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Are Nigerian Scams From Nigeria?

Markus Jakobsson and Kim-Kwang Raymond Choo

Markus Jakobsson and Kim-Kwang Raymond Choo

To deal with a problem, the first thing we have to do is to understand the problem. This means that we have to be able to measure all meaningful aspects of the problem. If we consider the problem of online fraud, it is encouraging that there has been substantial progress in understanding phishing and how malware is used to steal credentials, documents and money. But, strikingly, almost nothing is known about Nigerian scams (also known as advance fee fraud and 419 scams – 419 is a section under the Nigerian Criminal Code Act that prohibits obtaining goods by false pretences). This makes it harder to defend against this increasingly common type of fraud, and almost impossible to predict the extent to which it may become worse onwards.Nigerian Scams

We designed and performed an experiment that allows us to take the pulse on Nigerian scammers. Are the scammers really from Nigeria, you may begin to ask? What do they want, and how do they get it? What are their strengths, what are their weaknesses? Are they at the peak of their success, or should we fear that they can become dramatically better at what they are doing? What can organizations do to secure themselves and their users?

Here is the experiment in a nutshell. Imagine a camera that sells for $750 new, and I offer one for sale on Craigslist for $250. Only used for a few weeks, in perfect condition. Good deal, right? But what if I instead were to ask $750 (or more) for it used? Not so hot, you might say. It makes more sense for you to buy it in the store. You would not bother contacting me.

But fraudsters would.

They may contact me and ask to buy it – even at a premium. They will tell me where to ship it, and they will send me a payment. Or rather: something that looks like a payment to a would-be victim, who would not realize that it really was not a payment until after the camera was shipped.

We used the technique of offering too expensive merchandise to find fraudsters without bothering honest people. In fact, we used it to make the fraudsters find us, while avoiding everybody else. Then we acted as would-be victims, and paid attention to what happened.

Here are some of our findings:

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Nigerian scams are aptly named. Indeed, almost all of the fraudsters we interacted with wanted us to ship our merchandise to an address in Nigeria. Knowing this may help a little in designing countermeasures, whether legal or technical.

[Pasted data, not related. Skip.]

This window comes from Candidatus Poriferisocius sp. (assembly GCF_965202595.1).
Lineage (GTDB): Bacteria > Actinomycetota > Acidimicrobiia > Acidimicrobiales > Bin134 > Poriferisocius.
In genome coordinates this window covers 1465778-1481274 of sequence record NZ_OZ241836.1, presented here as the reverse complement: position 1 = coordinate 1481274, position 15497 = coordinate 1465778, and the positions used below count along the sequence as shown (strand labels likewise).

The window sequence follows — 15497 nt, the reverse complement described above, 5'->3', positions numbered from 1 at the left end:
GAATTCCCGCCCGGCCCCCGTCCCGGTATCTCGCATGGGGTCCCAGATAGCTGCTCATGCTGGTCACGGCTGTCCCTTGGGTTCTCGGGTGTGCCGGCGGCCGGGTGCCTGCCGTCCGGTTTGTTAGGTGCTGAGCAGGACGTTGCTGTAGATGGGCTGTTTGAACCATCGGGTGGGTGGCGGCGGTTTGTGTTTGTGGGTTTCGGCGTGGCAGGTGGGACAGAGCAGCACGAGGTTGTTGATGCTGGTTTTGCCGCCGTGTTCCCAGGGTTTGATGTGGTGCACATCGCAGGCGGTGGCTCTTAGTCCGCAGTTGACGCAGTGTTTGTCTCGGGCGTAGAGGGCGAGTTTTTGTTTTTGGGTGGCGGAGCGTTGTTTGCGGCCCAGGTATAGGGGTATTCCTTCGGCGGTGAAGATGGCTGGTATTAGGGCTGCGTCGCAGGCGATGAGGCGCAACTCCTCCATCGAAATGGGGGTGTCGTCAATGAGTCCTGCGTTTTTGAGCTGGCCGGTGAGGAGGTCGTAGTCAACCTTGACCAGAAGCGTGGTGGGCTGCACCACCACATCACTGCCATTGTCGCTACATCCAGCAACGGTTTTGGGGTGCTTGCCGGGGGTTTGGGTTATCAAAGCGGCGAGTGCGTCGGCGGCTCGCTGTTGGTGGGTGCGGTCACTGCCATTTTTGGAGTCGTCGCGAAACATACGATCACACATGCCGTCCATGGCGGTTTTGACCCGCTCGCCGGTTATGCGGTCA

Most Nigerian scammers “pay” using PayPal. Then they send an email that looks a lot like a PayPal payment notification. But, interestingly, they do not spoof emails. If they were, which would be very easy, they would no doubt increase their yield.

Some Nigerian scammers “pay” using Western Union. Then they send a confirmation code that lets the seller pick up the money – but with some digits starred out. “When you send me the tracking number, I will send you the missing part, and you can pick up the payment.”

Some Nigerian scammers “pay” using Credit Cards. They request the victim’s credit card details so that they can “transfer” the money to his or her account.

Nigerian scammers are bullies. As a would-be victim has agreed to sell, but then expresses second thoughts, the scammer becomes mean and threatening. He sends angry emails in all-caps; tells the would-be victim that he or she will be blacklisted or reported; he even sends a notification from a payment provider, stating that the would-be victim’s account has been revoked. (This can only be undone by responding to the notification with your password.)

Nigerian scammers know what they want. They want fancy cameras, but do not care as much for laptops, and do not give a darn about refrigerators and other bulky electronic appliances. It makes sense: The merchandise needs to be shipped to them, and then be resold in Nigeria.

Knowing that the scammers remain in business, we can infer that they are reasonably successful. In fact, we see more and more Nigerian scams. So we can conclude that there are enough people who are not very careful, and that bullying them pays off. This is not about people lacking technological skills, it is about them not thinking critically. User awareness and education campaigns could change that.

Of course, Nigerian scams are not limited to Craigslist, nor to frauds in which they try to obtain people’s cameras for free. Our experiment only gives us a glimpse at one particular type of scam at one particular point in time. But it gives us hope that it is possible to create a taxonomy of scams and scammers, and develop tools and campaigns that hurt their bottom line.

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